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The Truth Behind PKI and Friends: 

The Truth Behind PKI and Friends Radia Perlman Distinguished Engineer, Sun Labs

Strategies for PKI Hierarchies: 

Strategies for PKI Hierarchies Monopoly Oligarchy Anarchy Bottom-up

Monopoly: 

Monopoly Choose one universally trusted organization Embed their public key in everything Give them universal monopoly to issue certificates Make everyone get certificates from them Simple to understand and implement

What’s wrong with this model?: 

What’s wrong with this model? Monopoly pricing Getting certificate from remote organization will be insecure or expensive (or both) That key can never be changed Security of the world depends on honesty and competence of that one organization, forever

Oligarchy of CAs: 

Oligarchy of CAs Come configured with 80 or so trusted CA public keys (in form of “self-signed” certificates!) Usually, can add or delete from that set Eliminates monopoly pricing

What’s wrong with oligarchy?: 

What’s wrong with oligarchy? Less secure! security depends on ALL configured keys naïve users can be tricked into using platform with bogus keys, or adding bogus ones (easier to do this than install malicious software) impractical for anyone to check trust anchors Although not monopoly, still favor certain organizations. Why should these be trusted?

Anarchy: 

Anarchy Anyone signs certificate for anyone else Like configured+delegated, but user consciously configures starting keys Problems won’t scale (too many certs, computationally too difficult to find path) no practical way to tell if path should be trusted too much work and too many decisions for user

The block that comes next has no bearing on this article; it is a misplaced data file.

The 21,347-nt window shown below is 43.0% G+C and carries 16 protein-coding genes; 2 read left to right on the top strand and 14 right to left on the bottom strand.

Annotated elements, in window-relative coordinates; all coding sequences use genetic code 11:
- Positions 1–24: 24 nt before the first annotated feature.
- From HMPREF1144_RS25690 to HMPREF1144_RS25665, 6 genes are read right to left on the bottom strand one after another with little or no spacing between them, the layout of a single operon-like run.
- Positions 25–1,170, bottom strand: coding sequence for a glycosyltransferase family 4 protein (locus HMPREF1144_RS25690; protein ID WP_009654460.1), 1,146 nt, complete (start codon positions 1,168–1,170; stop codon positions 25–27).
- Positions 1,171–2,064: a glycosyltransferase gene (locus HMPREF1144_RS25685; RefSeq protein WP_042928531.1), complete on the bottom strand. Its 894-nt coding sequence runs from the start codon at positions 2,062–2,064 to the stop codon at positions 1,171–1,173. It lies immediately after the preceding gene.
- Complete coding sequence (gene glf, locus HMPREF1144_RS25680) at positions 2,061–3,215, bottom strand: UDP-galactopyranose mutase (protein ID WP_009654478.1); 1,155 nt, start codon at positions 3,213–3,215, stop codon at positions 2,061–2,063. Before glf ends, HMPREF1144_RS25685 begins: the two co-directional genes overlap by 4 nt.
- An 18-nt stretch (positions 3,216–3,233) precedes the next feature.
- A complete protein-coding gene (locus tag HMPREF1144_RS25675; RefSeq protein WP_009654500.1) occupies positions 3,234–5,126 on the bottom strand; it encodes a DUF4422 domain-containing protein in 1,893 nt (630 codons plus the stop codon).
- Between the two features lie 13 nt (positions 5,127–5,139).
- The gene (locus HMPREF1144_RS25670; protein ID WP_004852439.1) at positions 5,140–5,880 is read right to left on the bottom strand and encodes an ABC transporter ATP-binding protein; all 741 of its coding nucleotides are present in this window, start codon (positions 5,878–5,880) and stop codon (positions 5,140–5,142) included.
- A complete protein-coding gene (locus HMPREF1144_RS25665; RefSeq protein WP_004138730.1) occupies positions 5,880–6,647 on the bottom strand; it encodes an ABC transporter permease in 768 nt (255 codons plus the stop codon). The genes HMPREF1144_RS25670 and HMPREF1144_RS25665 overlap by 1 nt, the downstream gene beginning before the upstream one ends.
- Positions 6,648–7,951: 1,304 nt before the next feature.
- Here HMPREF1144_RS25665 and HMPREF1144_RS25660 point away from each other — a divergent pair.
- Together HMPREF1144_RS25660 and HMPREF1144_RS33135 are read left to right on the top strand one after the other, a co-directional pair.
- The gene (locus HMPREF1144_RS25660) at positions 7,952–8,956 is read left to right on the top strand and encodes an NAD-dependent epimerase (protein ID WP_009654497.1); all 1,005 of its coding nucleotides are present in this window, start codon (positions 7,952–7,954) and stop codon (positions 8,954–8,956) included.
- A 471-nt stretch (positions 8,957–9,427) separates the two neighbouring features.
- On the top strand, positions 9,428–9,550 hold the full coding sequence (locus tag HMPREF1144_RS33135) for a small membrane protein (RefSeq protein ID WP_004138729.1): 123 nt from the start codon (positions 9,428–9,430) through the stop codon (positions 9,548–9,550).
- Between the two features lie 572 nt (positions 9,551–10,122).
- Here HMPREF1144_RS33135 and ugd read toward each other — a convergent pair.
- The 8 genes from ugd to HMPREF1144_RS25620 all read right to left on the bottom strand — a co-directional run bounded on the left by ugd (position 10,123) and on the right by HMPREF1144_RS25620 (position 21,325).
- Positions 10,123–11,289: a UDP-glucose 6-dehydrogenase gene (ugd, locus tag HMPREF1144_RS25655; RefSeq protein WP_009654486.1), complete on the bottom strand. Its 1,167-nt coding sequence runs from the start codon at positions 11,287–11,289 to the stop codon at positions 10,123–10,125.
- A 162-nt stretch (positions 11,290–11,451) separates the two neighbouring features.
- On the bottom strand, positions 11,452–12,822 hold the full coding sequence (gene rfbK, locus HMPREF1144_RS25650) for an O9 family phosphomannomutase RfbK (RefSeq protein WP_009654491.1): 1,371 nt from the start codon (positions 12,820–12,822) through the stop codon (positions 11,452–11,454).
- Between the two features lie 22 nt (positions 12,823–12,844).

Important idea: 

Important idea CA trust shouldn’t be binary: “is this CA trusted?” Instead, a CA should only be trusted for certain certificates Name-based seems to make sense (and I haven’t seen anything else that does)

Top Down with Name-based policies: 

Top Down with Name-based policies Assumes hierarchical names Each CA only trusted for the part of the namespace rooted at its name Easy to find appropriate chain This is a sensible policy that users don’t have to think about But: Still monopoly at top, since everyone needs to be configured with that key

Bottom-Up Model: 

Bottom-Up Model Each arc in name tree has parent certificate (up) and child certificate (down) Name space has CA for each node Cross Links to connect Intranets, or to increase security Start with your public key, navigate up, cross, and down

Intranet: 

Intranet abc.com nj.abc.com ma.abc.com alice@nj.abc.com bob@nj.abc.com carol@ma.abc.com

Extranets: Crosslinks: 

Extranets: Crosslinks abc.com xyz.com

Extranets: Adding Roots: 

Extranets: Adding Roots abc.com xyz.com root

Cross-link for added security: 

Cross-link for added security abc.com xyz.com root

Advantages of Bottom-Up: 

Advantages of Bottom-Up For intranet, no need for outside organization Security within your organization is controlled by your organization No single compromised key requires massive reconfiguration Easy configuration: public key you start with is your own

Now some buzzwords: 

Now some buzzwords

Now some buzzwords: 

Now some buzzwords Roles, Groups, Identities, RBAC

Definitions I'd like: 

Definitions I'd like An identity...preferably a single thing, but a person can have multiple identities (holder of credit card, employee) Group...not a single thing “Radia's group”, but rather millions of groups “over-18, Sun employee, Radia's friends” Role...kind of like a group, but...

Roles vs Groups: 

Roles vs Groups Groups---you always have all privileges associated with all the groups you are in Roles---they might be mutually exclusive, and you might have to separately authenticate

Roles vs Identities: 

Roles vs Identities If you have to authenticate to be a role, why isn't it an identity? For auditing purposes, you probably want to know which identity is acting in that role

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